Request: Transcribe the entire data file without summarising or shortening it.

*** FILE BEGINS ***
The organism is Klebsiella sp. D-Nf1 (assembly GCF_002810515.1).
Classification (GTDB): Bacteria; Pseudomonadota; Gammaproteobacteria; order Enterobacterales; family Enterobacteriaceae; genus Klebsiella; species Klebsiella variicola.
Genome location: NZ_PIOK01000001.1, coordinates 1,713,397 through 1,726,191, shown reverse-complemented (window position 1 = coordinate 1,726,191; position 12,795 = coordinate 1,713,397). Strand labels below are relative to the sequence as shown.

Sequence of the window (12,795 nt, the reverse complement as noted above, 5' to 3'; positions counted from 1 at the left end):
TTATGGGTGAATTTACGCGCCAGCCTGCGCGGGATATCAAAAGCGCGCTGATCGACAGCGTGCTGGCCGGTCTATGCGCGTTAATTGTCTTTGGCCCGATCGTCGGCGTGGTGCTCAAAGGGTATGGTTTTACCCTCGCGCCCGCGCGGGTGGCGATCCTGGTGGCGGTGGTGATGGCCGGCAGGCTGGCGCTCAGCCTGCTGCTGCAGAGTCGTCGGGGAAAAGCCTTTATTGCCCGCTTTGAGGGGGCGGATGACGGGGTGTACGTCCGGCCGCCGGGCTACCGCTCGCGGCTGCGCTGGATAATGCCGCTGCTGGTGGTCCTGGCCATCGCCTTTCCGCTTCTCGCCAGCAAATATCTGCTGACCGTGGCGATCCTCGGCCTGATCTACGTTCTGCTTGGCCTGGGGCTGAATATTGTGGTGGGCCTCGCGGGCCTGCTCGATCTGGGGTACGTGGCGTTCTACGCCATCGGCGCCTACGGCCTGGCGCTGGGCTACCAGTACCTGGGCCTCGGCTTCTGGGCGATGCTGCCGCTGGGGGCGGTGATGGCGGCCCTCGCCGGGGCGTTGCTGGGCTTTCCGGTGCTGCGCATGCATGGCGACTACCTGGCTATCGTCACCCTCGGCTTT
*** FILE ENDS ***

The organism is Klebsiella sp. D-Nf1 (assembly GCF_002810515.1).
Classification (GTDB): Bacteria; Pseudomonadota; Gammaproteobacteria; order Enterobacterales; family Enterobacteriaceae; genus Klebsiella; species Klebsiella variicola.
Genome location: NZ_PIOK01000001.1, coordinates 1,713,397 through 1,726,191, shown reverse-complemented (window position 1 = coordinate 1,726,191; position 12,795 = coordinate 1,713,397). Strand labels below are relative to the sequence as shown.

Sequence of the window (12,795 nt, the reverse complement as noted above, 5' to 3'; positions counted from 1 at the left end):
TTATGGGTGAATTTACGCGCCAGCCTGCGCGGGATATCAAAAGCGCGCTGATCGACAGCGTGCTGGCCGGTCTATGCGCGTTAATTGTCTTTGGCCCGATCGTCGGCGTGGTGCTCAAAGGGTATGGTTTTACCCTCGCGCCCGCGCGGGTGGCGATCCTGGTGGCGGTGGTGATGGCCGGCAGGCTGGCGCTCAGCCTGCTGCTGCAGAGTCGTCGGGGAAAAGCCTTTATTGCCCGCTTTGAGGGGGCGGATGACGGGGTGTACGTCCGGCCGCCGGGCTACCGCTCGCGGCTGCGCTGGATAATGCCGCTGCTGGTGGTCCTGGCCATCGCCTTTCCGCTTCTCGCCAGCAAATATCTGCTGACCGTGGCGATCCTCGGCCTGATCTACGTTCTGCTTGGCCTGGGGCTGAATATTGTGGTGGGCCTCGCGGGCCTGCTCGATCTGGGGTACGTGGCGTTCTACGCCATCGGCGCCTACGGCCTGGCGCTGGGCTACCAGTACCTGGGCCTCGGCTTCTGGGCGATGCTGCCGCTGGGGGCGGTGATGGCGGCCCTCGCCGGGGCGTTGCTGGGCTTTCCGGTGCTGCGCATGCATGGCGACTACCTGGCTATCGTCACCCTCGGCTTT